Save space and money with this row saw conversion project

A good marker saw will enable you to cut quickly, accurately, and evenly. Just align the wood and lower the blade. Bzzzt. It's done but maybe you want to save cash or you don't have much space. Maybe you are just interested in the challenge. If so, there is a way to turn a circular saw you already have into a solid fixture.

Tying a skill saw to a wooden fixture is very useful for cutting into many similarly sized boards or when you are tired of putting the side winder down and picking it up between cuts. The fixture is also adjustable, so you can set its height for boards of different thicknesses. And, if you need to work elsewhere, just pop the saw up and free.

Of course, if you are a professional carpenter or someone planning a lot of ultra-precision cutting, you may just want to buy a factory-made saw. If not, we have a project for you: \

  • Note: The following steps will include some changes that will be important if you plan to further modify the fixture to increase the chamfering ability. These are clearly stated. However, if you just want to swing the saw up and down, you can ignore these changes and stick to the basic design.

Warning: This project involves a slight modification of the circular saw beyond its intended use by securing it in place and securing the blade guard where it cannot automatically cover the blade. Since the guard will no longer work as designed, it is important to ensure that the saw is properly seated and stands on its side when cutting (just like operating a regular circular saw). If you are not familiar with the safe operation of a circular saw or machete, do not proceed with this project.

statistical data

  • Time: 1-3 hours (manual), 2 days (total, including waiting time)
  • Cost: $ 20- $ 40
  • Difficulty: Hard


  • 1 (20 inches long) 1/2 x 4 aspen boards
  • 2 (3/4 "long) 5/16" bolts
  • 2 (5/16 inch) hex nuts
  • an plywood
  • 3/8 inch T50 staples
  • Glued to wood and metal
  • 2 (8 "long) fully threaded 3/8" carriage bolts
  • 2 (3/8 inch) hex nuts
  • 2 (3/8 inch) coupling nuts
  • 1 (3/8 inch) washing machine
  • 1 counter spindle
  • 2 inch screws
  • 1 inch copper nail (optional)


  • Circular saw
  • tape measure
  • square
  • Bar clip
  • Drill driver
  • 1/2 inch wood drill
  • 3/8 inch wood drill
  • 5/16 inch wood drill
  • 3/8 inch wood chisel
  • hammer
  • Nail gun
  • pencil
  • protect eyes
  • Handsaw (optional)
  • Viewfinder (optional)

Instructions for use

1. Cut out the poplar board. Measure and mark 20 inches from one end of the board. Use a square to draw a line on a straight line, and then use a chainsaw to cut along the line. Unplug the saw.

Tip: The half-inch poplar is thin enough to ensure that the saw does not stay too far on the wood that will eventually be cut with this DIY chop saw, but it is also strong enough to reliably hold the saw in place. You can expand the width to more than 3.5 inches, but I won't get narrower-you will see as many saws on top of the wood as possible, while leaving a fence around it.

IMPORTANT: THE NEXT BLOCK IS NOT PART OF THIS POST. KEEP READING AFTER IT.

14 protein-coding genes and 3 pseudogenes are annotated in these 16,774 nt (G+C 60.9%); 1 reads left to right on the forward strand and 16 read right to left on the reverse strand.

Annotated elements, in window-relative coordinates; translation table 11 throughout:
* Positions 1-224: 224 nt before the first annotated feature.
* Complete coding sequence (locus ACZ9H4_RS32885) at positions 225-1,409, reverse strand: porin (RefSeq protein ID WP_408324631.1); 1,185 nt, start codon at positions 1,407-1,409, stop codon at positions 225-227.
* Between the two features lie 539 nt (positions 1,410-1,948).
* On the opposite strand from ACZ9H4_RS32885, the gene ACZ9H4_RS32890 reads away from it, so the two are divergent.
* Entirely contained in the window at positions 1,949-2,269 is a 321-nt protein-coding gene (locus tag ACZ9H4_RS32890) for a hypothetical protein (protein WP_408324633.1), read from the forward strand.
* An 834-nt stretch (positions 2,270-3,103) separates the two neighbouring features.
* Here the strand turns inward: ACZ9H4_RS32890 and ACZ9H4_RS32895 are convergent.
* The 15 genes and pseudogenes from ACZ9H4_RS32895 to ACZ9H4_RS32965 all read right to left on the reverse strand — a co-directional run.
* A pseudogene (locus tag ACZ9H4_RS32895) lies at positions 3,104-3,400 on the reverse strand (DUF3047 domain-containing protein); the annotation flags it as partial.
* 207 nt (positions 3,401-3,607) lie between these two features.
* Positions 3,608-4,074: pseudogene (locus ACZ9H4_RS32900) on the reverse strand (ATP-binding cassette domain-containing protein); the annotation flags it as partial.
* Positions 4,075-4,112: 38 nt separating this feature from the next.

Warning: You will use a circular saw as both a cutting tool and a guide tool. To avoid injury, unplug or remove the battery from the chainsaw after each step that involves cutting. This way, if you have to use it as a guide, you won't use it.

2. Arrange your sawing platform. After cutting poplar boards, you must figure out where to place the saw and how to arrange the platform for the saw. I'm using a rope-skil saw with a 7 1 / 4-inch blade, so while the theory behind the platform layout may be constant, actual measurement results may vary depending on the specific saw used.

  • Adjust the orientation of the poplar plank. You need to set it up in the same place where circular saws are usually used. For me, that was the right-hand edge of my work surface. There, it couldn't stop, and the blade fell to the side of the work area instead of passing through it. It is also near the power outlet. Align the board so that its front and back edges are flush with the front and back edges of the surface.
  • Roughly find the front locking mechanism. This will be where the saw platform is attached near the front edge of the work surface. You will want to make sure that when operating the saw, any part of the locking mechanism (one of the carriage bolts or the bar clamp) protruding above the platform is not obstructed. Once this is clear, mark the position of the lock on the board. I chose to center the bolt 2 inches from the front edge to prevent the poplar from cracking.
  • Trace the shoe print of a saw. Shoes are large flat parts of saws that can be placed on top of whatever you want to cut. Here, most of the content will be on the platform. Place the saw on the poplar with the saw blade on the right. Make sure no part of the saw interferes with the front lock, and leave an inch of space on the left side of the board to enclose the fence, and track the shoes with a pencil.

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